Reparatur der Rotorblätter einer WIndkraftanlage

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Pan-European standards for improved rotor recycling
Up to 90 percent of a wind turbine can be recycled. BWE study: standards could raise quota
  • Main wind turbine components (concrete, steel & metals) are increasingly recycled
  • Conditioning and recycling conserve raw materials and energy
  • Composite recycling is demanding but making progress
  • European standards could make investment more attractive

Today’s recycling rate of a wind turbine already stands at 80 to 90 percent. Composites reinforced, e.g. with glass fibre or carbon fibre, are considered the most challenging candidates. According to a bulletin on dismantling and recycling wind turbines released by the German Wind Energy Association (BWE) the sector is working on this.

What is a wind turbine actually made of?

Concrete used to build foundations and towers makes up 60 to 65 percent of today’s wind turbines. Older and smaller turbines with steel towers only have up to 20 to 25 percent concrete, with steel accounting for the single-largest share of material of 30 to 35 percent. In addition to the tower, the hub, rotor shaft, gearing mechanism and generator are mostly made of steel.

Other metals such as the copper used in wires, the aluminium used in the nacelle shroud as well as the gold and platinum in the electrical components account for a small share of the total weight, but, as stated in the BWE report, “are important in the recycling process as they are extremely valuable commodities.”

Added to this are smaller amounts of PVC primarily from cable casings as well as mechanical fluids such as lubricant oils and grease. Rotor blades, which are fairly difficult to recycle, only account for about two to three percent of a wind turbine’s weight.

What materials are easy to recycle?

Sometimes, wind turbines scrapped in Germany and other European nations are sold to third countries where they are put back into service. This happens above all when repowering, i.e. replacing legacy assets with modern ones.

If this is not possible, 80 to 90 percent of a wind turbine’s total weight can be recycled using common methods. For instance, concrete is crushed on site into chips or rubble used to build paths or foundations or processed into recycled concrete.

In Germany, it has long been routine to recycle steel and other iron metals, which cover a major part of commodity supply. According to BWE, copper’s recycling quota has also risen above 45 percent. To date, it remains difficult to craft pure aluminium alloys resulting in valuable recycled products. But the incentive is great, as manufacturing primary aluminium requires about ten times as much energy as it does to produce recycled aluminium. This explains why processes have been improved in recent years.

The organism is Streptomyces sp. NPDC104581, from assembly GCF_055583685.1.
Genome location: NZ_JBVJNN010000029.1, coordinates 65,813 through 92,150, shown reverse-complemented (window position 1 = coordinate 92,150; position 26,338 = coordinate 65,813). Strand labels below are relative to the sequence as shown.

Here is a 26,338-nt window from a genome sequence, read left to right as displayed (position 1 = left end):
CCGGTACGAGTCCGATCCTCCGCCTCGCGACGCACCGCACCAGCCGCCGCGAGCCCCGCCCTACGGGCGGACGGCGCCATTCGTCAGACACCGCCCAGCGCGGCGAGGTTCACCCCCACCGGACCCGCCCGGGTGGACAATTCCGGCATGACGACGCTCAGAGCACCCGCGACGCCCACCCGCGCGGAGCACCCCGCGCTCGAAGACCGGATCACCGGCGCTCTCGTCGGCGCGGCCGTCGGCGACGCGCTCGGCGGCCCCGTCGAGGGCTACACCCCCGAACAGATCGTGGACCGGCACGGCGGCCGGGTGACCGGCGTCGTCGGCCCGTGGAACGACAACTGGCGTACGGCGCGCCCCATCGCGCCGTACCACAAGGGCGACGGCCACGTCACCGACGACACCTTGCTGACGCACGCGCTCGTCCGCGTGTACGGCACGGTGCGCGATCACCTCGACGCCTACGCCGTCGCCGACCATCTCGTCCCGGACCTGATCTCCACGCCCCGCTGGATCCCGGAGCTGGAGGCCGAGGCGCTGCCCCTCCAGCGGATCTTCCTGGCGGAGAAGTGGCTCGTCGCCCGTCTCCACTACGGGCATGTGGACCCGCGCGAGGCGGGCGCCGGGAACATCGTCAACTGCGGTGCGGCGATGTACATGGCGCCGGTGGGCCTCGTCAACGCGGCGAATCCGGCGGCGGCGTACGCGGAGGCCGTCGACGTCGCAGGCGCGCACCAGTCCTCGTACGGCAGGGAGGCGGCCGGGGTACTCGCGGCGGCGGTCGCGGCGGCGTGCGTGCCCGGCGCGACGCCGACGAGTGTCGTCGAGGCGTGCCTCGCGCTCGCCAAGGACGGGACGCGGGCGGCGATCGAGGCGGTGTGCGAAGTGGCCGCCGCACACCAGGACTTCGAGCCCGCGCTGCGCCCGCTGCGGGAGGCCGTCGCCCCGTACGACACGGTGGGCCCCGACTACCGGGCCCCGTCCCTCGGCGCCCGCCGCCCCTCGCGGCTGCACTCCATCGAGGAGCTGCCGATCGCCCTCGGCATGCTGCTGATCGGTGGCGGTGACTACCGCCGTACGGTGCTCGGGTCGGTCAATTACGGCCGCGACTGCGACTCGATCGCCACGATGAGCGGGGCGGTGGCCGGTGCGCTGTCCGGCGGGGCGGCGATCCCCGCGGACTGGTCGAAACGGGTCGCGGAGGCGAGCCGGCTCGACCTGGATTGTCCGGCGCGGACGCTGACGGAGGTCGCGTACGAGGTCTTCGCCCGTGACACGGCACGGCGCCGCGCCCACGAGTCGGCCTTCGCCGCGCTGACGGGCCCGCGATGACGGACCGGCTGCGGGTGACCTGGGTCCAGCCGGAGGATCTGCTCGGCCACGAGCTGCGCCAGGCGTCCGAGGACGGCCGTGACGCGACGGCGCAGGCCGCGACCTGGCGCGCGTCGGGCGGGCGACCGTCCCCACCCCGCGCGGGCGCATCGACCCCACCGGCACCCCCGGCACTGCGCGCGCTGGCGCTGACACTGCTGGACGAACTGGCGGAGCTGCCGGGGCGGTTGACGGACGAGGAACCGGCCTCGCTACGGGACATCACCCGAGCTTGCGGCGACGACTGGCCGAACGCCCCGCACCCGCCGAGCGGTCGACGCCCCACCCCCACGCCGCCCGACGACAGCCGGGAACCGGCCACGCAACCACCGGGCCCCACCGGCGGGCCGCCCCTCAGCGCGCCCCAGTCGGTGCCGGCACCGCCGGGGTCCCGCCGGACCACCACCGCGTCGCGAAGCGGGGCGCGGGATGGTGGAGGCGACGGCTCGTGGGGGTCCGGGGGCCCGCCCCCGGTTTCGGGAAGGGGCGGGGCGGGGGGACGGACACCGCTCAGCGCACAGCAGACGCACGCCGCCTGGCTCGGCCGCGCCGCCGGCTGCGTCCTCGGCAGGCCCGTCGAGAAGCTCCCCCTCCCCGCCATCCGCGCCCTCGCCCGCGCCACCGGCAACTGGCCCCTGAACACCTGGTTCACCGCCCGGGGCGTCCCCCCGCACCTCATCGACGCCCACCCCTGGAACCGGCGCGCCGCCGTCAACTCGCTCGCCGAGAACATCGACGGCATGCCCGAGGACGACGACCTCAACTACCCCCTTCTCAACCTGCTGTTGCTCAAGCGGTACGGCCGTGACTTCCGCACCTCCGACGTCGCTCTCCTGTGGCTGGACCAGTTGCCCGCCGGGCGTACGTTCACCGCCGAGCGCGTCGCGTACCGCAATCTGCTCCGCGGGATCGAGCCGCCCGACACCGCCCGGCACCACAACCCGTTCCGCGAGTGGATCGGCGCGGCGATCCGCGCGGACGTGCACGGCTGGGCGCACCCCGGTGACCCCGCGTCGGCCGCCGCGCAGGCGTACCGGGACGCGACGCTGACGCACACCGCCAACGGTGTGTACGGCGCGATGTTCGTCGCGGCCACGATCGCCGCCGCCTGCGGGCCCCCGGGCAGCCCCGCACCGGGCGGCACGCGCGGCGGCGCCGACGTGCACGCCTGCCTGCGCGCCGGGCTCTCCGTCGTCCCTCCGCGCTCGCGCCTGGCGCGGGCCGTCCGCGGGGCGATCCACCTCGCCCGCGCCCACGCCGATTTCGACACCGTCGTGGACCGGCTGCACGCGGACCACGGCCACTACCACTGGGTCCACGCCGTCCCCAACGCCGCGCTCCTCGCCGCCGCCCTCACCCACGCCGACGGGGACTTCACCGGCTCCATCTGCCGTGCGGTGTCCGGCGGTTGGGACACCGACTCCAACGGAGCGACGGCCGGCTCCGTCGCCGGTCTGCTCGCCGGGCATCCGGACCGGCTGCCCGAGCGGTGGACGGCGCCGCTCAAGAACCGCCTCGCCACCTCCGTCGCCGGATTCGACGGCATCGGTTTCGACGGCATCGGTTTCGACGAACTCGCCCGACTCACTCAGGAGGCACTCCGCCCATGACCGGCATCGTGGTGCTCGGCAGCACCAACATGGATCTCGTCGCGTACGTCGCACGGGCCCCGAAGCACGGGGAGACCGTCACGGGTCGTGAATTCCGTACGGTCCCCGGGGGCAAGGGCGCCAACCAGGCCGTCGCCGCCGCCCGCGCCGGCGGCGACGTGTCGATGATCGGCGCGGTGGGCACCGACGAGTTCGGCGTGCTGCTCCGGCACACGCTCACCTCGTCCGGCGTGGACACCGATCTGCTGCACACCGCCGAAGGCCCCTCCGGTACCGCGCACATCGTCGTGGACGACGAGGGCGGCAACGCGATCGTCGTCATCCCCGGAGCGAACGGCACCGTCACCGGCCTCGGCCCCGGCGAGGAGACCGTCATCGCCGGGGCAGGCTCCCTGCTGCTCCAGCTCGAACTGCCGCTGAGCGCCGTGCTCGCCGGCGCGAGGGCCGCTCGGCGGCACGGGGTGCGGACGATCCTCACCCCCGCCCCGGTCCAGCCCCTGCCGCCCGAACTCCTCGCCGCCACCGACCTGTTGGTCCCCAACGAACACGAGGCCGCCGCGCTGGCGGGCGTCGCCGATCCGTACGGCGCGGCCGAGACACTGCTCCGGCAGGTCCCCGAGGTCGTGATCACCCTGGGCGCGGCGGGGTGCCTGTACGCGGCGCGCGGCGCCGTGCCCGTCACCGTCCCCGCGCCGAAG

PVC can only be recycled if it is cleanly separated from other plastics. Otherwise, it is lumped together with them and used to generate electricity in thermal power plants.

Integrating composites in the circular economy

As before, the challenges lie in recycling the composite materials from which the rotor blades are manufactured. However, significant progress has been made in this area in the last few years as well.

Bremen-based neocomp has developed a method of integrating roughly 50 percent of glass fibre-reinforced plastics (GFRP) into the material cycle. Once crushed to granules, GFRP can be fired in power stations. This involves subjecting the hydrocarbons in the resins that bond the glass fibres to one another to a heat treatment step. What remains is glass ash which can replace raw sand, an increasingly scarce commodity in the cement industry.

Research is also being conducted on methods such as pyrolysis, which involve alternative ways of integrating GFRP into the circular economy. As early as 2013, a team of scientists demonstrated that some 70 percent of all glass fibres could be recovered and reused taking this approach. Similar processes can be applied to fibres made of carbon fibre-reinforced plastics (CFRP).

Uniform standards to promote economic feasibility

For a long time, extensive recycling of GFRP and CFRP waste was not considered to be economically viable due to the fairly small amounts of these materials in circulation and their heterogeneous composition. As use of these materials increased – for instance in the automotive, shipping and aviation industries – so did waste levels along with the economic and business incentives of recycling it. This holds all the more true in countries with limited primary resources the likes of Germany and other European nations.

Nevertheless, BWE calls for more research and investment. The association believes that to increase financial appeal, it would make sense to introduce European standards governing the dismantling, recycling and export of used rotor blades. BWE finds that these norms should obligate manufacturers to document the design specific to their blades in structured datasheets in order to facilitate recycling and upcycling processes.

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